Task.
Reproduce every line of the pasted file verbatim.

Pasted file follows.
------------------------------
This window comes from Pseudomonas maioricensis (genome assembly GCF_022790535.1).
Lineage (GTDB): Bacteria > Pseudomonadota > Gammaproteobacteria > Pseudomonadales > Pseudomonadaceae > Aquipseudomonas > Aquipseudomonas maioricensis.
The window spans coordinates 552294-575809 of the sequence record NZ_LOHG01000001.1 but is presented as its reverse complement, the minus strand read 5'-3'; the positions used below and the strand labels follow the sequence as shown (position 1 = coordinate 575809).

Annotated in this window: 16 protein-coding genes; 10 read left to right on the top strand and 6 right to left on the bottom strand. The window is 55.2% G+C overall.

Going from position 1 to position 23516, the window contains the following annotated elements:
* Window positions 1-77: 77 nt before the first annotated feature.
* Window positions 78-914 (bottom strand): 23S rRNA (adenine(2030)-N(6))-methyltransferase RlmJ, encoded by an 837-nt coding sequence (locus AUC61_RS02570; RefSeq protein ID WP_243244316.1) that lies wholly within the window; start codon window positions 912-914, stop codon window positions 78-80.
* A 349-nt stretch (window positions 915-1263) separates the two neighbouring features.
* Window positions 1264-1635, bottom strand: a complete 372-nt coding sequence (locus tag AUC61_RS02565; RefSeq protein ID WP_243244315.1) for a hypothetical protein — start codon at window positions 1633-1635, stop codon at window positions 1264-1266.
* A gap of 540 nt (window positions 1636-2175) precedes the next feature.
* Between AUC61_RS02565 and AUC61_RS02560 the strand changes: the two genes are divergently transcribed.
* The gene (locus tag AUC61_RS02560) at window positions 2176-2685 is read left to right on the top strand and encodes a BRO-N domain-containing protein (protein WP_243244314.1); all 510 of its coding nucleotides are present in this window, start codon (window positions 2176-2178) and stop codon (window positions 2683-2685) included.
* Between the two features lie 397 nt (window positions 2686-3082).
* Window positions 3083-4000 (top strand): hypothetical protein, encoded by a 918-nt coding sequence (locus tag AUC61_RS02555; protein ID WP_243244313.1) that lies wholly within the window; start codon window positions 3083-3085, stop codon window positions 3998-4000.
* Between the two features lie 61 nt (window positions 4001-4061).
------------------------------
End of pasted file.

This window comes from Pseudomonas maioricensis (genome assembly GCF_022790535.1).
Lineage (GTDB): Bacteria > Pseudomonadota > Gammaproteobacteria > Pseudomonadales > Pseudomonadaceae > Aquipseudomonas > Aquipseudomonas maioricensis.
The window spans coordinates 552294-575809 of the sequence record NZ_LOHG01000001.1 but is presented as its reverse complement, the minus strand read 5'-3'; the positions used below and the strand labels follow the sequence as shown (position 1 = coordinate 575809).

Annotated in this window: 16 protein-coding genes; 10 read left to right on the top strand and 6 right to left on the bottom strand. The window is 55.2% G+C overall.

Going from position 1 to position 23516, the window contains the following annotated elements:
* Window positions 1-77: 77 nt before the first annotated feature.
* Window positions 78-914 (bottom strand): 23S rRNA (adenine(2030)-N(6))-methyltransferase RlmJ, encoded by an 837-nt coding sequence (locus AUC61_RS02570; RefSeq protein ID WP_243244316.1) that lies wholly within the window; start codon window positions 912-914, stop codon window positions 78-80.
* A 349-nt stretch (window positions 915-1263) separates the two neighbouring features.
* Window positions 1264-1635, bottom strand: a complete 372-nt coding sequence (locus tag AUC61_RS02565; RefSeq protein ID WP_243244315.1) for a hypothetical protein — start codon at window positions 1633-1635, stop codon at window positions 1264-1266.
* A gap of 540 nt (window positions 1636-2175) precedes the next feature.
* Between AUC61_RS02565 and AUC61_RS02560 the strand changes: the two genes are divergently transcribed.
* The gene (locus tag AUC61_RS02560) at window positions 2176-2685 is read left to right on the top strand and encodes a BRO-N domain-containing protein (protein WP_243244314.1); all 510 of its coding nucleotides are present in this window, start codon (window positions 2176-2178) and stop codon (window positions 2683-2685) included.
* Between the two features lie 397 nt (window positions 2686-3082).
* Window positions 3083-4000 (top strand): hypothetical protein, encoded by a 918-nt coding sequence (locus tag AUC61_RS02555; protein ID WP_243244313.1) that lies wholly within the window; start codon window positions 3083-3085, stop codon window positions 3998-4000.
* Between the two features lie 61 nt (window positions 4001-4061).